Since we are going back and fixing things anyway, I figured I might as well pull a George Lucas and also fix some of the scenes that had poor special effects, namely the infamous Baby Vampire Scene. For this, the Blackmagic Pocket Cinema Camera 4K with a Sigma 18-35mm Art lens was a near perfect match after adding in our 35mm grain, then down-resing to 2k. The Sigma 18-35mm is popular and flexible with filmmakers because it can be used on different cameras and looks fantastic. However, Sigma does have brand Micro Four Thirds prime lenses that come in at 16mm, 30mm and 56mm.
During the process of reshooting the Baby Vampire Scene I was sent the wrong lens adapter for the Sigma 18-35mm Art. Thankfully ShareGrid exists. If you are not familiar with ShareGrid, the only way I can explain it is it’s like the Airbnb of camera and lens rentals. I was able to rent and pick up the correct adapter through ShareGrid with insurance coverage that evening! ShareGrid first began on the west coast but is now expanding throughout the US. Shifting gears back to the postproduction process, keeping the film’s LUTs consistent during the grading process over all the film formats, and the new digital footage as inserts, has been an incredible success.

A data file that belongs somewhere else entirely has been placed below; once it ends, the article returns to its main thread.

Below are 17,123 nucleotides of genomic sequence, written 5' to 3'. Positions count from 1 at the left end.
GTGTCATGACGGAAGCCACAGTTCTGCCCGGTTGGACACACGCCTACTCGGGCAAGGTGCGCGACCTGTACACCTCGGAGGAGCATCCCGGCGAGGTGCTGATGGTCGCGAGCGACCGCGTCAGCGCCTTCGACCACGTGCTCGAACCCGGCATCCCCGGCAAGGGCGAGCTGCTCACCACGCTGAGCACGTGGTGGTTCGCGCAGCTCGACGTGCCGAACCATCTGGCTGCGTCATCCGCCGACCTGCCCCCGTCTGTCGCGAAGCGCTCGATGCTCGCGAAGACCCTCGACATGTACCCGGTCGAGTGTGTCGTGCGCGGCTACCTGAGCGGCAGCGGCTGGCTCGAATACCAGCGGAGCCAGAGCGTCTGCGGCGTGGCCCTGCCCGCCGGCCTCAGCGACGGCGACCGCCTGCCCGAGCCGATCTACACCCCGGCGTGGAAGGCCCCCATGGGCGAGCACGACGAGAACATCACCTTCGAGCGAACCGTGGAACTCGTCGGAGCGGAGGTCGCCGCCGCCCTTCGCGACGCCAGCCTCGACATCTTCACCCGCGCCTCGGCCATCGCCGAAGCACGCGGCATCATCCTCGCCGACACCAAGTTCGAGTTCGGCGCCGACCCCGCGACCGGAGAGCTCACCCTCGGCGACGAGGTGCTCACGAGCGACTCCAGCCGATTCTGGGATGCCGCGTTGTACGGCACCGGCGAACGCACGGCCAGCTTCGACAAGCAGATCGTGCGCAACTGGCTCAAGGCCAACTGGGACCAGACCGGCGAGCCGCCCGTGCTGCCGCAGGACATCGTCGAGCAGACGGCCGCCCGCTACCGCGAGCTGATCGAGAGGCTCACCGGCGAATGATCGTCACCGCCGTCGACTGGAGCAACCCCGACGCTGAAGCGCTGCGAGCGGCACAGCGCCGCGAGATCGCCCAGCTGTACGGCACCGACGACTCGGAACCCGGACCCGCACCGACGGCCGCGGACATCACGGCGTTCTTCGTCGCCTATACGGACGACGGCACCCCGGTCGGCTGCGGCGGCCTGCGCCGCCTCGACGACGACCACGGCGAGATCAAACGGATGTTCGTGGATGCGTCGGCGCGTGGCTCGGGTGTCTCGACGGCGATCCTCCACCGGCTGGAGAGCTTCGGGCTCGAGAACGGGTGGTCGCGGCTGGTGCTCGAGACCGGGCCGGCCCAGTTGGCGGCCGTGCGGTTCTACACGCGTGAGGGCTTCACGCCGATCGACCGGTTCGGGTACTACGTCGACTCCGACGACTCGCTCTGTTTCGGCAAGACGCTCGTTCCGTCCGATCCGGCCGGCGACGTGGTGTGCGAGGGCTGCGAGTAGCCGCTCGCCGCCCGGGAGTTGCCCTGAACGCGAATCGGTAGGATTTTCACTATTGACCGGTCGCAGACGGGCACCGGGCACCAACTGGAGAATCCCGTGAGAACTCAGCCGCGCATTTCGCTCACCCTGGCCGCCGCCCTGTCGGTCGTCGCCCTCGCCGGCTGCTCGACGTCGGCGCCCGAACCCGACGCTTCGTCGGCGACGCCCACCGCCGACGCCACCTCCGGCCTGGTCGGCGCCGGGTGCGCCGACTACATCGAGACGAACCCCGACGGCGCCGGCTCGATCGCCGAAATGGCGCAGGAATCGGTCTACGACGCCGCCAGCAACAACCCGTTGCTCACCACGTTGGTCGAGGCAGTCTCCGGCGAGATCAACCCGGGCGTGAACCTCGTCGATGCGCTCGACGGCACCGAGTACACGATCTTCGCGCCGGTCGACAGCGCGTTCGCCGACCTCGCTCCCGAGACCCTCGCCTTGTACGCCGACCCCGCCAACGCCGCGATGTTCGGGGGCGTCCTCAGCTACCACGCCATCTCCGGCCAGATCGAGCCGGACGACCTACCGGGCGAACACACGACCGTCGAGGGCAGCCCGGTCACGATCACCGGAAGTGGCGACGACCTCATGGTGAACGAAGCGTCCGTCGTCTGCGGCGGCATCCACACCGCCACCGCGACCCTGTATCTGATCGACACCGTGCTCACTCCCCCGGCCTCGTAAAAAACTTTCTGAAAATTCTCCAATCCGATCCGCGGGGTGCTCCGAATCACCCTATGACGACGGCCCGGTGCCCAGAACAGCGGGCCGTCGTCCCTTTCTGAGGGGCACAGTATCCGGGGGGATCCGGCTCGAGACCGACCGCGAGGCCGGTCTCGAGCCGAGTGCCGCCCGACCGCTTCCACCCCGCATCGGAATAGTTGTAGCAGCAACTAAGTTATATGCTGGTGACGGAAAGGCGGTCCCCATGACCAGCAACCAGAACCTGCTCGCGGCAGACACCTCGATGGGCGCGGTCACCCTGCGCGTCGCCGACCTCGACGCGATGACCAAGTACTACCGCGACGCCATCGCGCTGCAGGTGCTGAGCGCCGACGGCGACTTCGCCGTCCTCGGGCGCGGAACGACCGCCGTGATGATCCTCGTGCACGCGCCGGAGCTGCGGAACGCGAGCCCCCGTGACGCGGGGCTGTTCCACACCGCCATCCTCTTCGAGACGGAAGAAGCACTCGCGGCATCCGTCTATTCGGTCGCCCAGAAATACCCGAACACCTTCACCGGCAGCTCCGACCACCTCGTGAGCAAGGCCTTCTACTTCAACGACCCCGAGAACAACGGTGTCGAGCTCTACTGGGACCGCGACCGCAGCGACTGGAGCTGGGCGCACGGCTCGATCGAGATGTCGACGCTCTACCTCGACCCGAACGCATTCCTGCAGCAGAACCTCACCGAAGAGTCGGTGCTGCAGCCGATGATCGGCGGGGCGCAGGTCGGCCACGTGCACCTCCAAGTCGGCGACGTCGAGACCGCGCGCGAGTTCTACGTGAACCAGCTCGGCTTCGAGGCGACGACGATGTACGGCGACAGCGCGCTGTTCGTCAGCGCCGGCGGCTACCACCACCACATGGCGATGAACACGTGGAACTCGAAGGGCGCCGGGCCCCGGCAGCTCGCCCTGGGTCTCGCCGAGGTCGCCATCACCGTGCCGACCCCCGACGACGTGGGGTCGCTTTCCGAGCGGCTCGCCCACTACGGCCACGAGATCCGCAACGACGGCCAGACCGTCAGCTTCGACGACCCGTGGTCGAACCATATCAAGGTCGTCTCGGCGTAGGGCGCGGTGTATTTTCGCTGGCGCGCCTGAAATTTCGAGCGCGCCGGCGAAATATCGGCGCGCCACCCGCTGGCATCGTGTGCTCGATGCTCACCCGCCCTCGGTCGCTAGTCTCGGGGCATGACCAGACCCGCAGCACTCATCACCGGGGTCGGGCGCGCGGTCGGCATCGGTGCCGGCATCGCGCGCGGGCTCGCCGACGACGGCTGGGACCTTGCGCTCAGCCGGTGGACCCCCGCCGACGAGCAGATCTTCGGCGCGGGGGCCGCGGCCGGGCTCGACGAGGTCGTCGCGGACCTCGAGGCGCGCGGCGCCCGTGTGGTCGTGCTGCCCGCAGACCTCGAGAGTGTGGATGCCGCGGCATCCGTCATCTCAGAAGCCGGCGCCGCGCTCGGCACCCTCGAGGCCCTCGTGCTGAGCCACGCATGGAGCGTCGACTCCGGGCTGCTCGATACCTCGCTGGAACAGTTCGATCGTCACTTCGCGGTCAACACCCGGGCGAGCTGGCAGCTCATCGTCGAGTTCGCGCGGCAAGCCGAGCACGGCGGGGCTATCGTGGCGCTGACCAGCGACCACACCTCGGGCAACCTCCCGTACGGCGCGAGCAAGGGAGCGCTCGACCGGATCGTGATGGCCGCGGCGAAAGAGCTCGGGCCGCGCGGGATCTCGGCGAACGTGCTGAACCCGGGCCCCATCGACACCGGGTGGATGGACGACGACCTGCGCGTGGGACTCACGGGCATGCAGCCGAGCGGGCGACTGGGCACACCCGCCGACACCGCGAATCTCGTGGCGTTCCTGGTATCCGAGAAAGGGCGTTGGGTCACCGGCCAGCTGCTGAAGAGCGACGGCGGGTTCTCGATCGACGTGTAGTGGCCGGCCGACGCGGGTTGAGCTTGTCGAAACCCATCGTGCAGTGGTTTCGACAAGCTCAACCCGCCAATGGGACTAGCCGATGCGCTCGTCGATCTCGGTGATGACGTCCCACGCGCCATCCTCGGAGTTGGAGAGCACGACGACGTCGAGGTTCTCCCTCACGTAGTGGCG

There are expensive scanners out there, expensive cameras and lenses. Yes, there are other ways to skin a cat or scan your film, but this process was clearly the most economical, satisfactory, and realistic for a film that needed to be scanned, recut from scratch and color graded.
Maybe you have the negative of that film school 35mm short that is just sitting in your closet or a feature like mine. It can be done. I’ve given you the basic blueprint. The Blackmagic Pocket Cinema Camera 4K along with Sigma’s line of lenses do the trick to match and give your film new life. Get your film back out there. When you get it done, don’t forget to add my name in the “special thanks” section.
Mark Terry is a 10+ year SAG-AFTRA actor and stunt performer. His features and shorts have screened and sold all over the world.
His first fully digital film Protocol: New Orleans is currently on Amazon Prime.The film was shot completely on the original Black Magic Pocket Cinema Camera.
The new Live Evil, which is being rebranded as Samurai Priest Vampire Hunter, will release in 2020.
@MarkTerryOnline on Twitter